On my recent trip to Greenville, I swung through the Lake Washington community to check on Mt. Holly, the Italianate antebellum mansion that I had heard was falling into disrepair. As you may recall, Mt. Holly was one of the mystery places in our latest Name This Place contest, and to summarize the information we discovered from the answers to that post: Mt. Holly was completed around 1859 and is very similar to Oxford’s “Ammadelle,” both being based on the same published drawing by New York architect Calvert Vaux in his “Villas and Cottages.”
Many people more knowledgeable than me believe that the Vaux plan was adapted to Mt. Holly by Kentucky architect Thomas Lewinsky, who also designed Henry Clay’s “Ashland” and Natchez’ Memorial Hall. This connection is not firmly documented as far as I can tell. If you missed the discussion about this, you can catch it in the comments to Name This Place 4.2
I came across a little historical account of the house and property when I was researching it at MDAH. In the 1910 “Greenville Times Souvenir Edition” under the heading “A Successful Planter, Mr. Hugh L. Foote,” we find this description of the owner and the house:
Mr. Foote came to the Delta when but a stripling of a boy from Macon, Miss., Neshoba’s county seat [actually it's Noxubee County]. At first he began his planting on a small scale, but by ability, the practice of economy and possessing an eagle eye for good investments, he has yearly added to his planting interests until today . . . he owns one of the finest pieces of property in the Great Yazoo-Mississippi Delta, together with a plantation at Egremont, in Sharkey county, noted for its fertility.
Mr. Foote, with his family, resides on the Dudley Lake Washington plantation. The home is in a way an ideal one, being constructed of brick, before the war, by the hands on the place, from the soil on which it stands, it holds a place in the Southern heart. The rooms are many and large, and spacious halls run through the entire house. By the aid of a tank, water is run into every room of the home and every other convenience, enjoyed by the residents of a city, are enjoyed by Mr. Foote and his estimable family.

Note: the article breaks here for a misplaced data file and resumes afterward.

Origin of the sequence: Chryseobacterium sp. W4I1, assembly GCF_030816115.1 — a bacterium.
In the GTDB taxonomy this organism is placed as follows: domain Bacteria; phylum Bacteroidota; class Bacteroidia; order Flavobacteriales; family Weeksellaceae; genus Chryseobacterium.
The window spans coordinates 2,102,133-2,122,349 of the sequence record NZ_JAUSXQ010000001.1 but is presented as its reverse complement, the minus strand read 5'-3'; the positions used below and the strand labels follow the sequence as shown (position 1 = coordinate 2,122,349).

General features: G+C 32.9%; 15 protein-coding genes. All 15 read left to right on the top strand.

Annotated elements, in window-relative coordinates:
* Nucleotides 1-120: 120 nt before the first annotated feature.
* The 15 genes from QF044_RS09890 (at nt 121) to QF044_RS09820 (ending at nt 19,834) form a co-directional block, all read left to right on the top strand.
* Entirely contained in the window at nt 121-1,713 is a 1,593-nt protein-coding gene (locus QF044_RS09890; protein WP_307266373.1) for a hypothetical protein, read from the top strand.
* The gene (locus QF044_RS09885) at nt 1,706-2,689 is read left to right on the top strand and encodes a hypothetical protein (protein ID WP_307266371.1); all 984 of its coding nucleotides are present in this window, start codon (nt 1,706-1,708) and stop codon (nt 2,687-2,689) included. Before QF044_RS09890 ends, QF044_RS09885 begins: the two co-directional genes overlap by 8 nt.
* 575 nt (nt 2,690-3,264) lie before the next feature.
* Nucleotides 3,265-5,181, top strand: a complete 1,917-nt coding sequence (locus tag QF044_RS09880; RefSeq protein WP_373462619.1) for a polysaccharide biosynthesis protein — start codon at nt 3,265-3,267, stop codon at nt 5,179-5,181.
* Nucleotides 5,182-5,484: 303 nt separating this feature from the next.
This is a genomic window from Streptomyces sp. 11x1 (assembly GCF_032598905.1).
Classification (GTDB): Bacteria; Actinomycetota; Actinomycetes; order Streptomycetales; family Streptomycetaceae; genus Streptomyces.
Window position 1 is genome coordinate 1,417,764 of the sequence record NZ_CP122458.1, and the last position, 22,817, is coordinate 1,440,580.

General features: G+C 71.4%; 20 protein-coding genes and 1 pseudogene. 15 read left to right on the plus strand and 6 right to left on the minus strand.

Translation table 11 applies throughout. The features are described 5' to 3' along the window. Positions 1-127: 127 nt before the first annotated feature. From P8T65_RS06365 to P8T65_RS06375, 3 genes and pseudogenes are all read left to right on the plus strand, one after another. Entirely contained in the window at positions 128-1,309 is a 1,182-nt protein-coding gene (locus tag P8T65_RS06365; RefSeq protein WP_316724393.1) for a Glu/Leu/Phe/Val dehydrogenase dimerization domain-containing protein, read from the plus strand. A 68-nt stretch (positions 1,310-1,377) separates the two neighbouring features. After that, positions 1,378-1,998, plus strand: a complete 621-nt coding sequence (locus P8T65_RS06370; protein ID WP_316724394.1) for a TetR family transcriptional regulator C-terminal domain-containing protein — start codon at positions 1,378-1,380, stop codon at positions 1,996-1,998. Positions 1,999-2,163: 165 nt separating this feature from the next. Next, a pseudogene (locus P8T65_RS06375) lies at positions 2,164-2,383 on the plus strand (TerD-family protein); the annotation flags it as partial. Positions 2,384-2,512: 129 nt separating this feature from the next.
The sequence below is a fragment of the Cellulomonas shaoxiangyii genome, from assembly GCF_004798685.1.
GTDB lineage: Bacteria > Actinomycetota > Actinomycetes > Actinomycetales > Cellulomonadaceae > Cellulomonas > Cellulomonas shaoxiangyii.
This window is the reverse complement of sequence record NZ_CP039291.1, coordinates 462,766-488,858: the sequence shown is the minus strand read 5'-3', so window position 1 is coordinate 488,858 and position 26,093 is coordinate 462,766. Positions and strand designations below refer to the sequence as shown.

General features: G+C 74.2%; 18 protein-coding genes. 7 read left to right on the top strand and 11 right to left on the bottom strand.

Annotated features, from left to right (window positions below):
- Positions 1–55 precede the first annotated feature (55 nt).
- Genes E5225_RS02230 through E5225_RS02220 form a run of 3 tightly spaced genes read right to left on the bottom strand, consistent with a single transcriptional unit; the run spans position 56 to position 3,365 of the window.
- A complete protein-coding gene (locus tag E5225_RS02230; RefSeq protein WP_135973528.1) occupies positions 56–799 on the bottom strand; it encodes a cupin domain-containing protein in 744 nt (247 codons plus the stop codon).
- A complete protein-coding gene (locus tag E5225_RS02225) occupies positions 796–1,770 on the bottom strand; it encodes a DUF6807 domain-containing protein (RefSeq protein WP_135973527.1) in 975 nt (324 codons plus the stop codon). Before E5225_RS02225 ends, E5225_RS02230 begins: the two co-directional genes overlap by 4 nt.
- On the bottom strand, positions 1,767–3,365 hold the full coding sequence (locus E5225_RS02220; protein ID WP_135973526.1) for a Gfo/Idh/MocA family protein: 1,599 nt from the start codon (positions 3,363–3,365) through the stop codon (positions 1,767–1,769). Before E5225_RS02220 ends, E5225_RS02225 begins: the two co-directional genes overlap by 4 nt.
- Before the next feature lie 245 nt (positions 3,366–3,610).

Unfortunately, this amazing mansion sitting on a special atmospheric spot in the Delta has been abandoned for about a decade by my reckoning. I believe the previous owners died, and the house was sold around 2001 to a buyer from Texas. For some reason, this new owner has done nothing with the property, and it is starting to really show signs of neglect.
While on site, I noticed another issue apart from lack of maintenance; in fact, I guess it could be chalked up to over-maintenance, or incorrect maintenance. It looks like an earlier owner, maybe in the 1970s or 1980s, no doubt with the best of intentions, decided to repoint the brick, replacing the original lime mortar–which is naturally very soft–with a portland cement-based mortar–which is very hard. You would think that a hard mortar would be better for the house than a soft mortar, but when hard mortar is placed next to soft 19th-century bricks that weren’t baked to the same hardness as bricks are today, the wall can’t react to the change in seasons as it’s supposed to. Because of this new rigidity, as the wall expands and contracts with the freezing and thawing of the air, the bricks begin to break down, often losing their outer skin and exposing their even softer interior sections, which begin breaking down with the rains. You can read more about this in the National Park Service’s Preservation Brief: Repointing Mortar Joints in Historic Masonry Buildings and a good summary of portland cement vs. lime mortars at U.S. Heritage Group’s site.
I’m hoping for the best for Mt. Holly. I’m not sure that it’s for sale: does anyone out there know? Maybe if somebody made an offer, the owner would jump at the chance to get it off his hands and let somebody else fix this rare and beautiful Delta mansion and make it their home.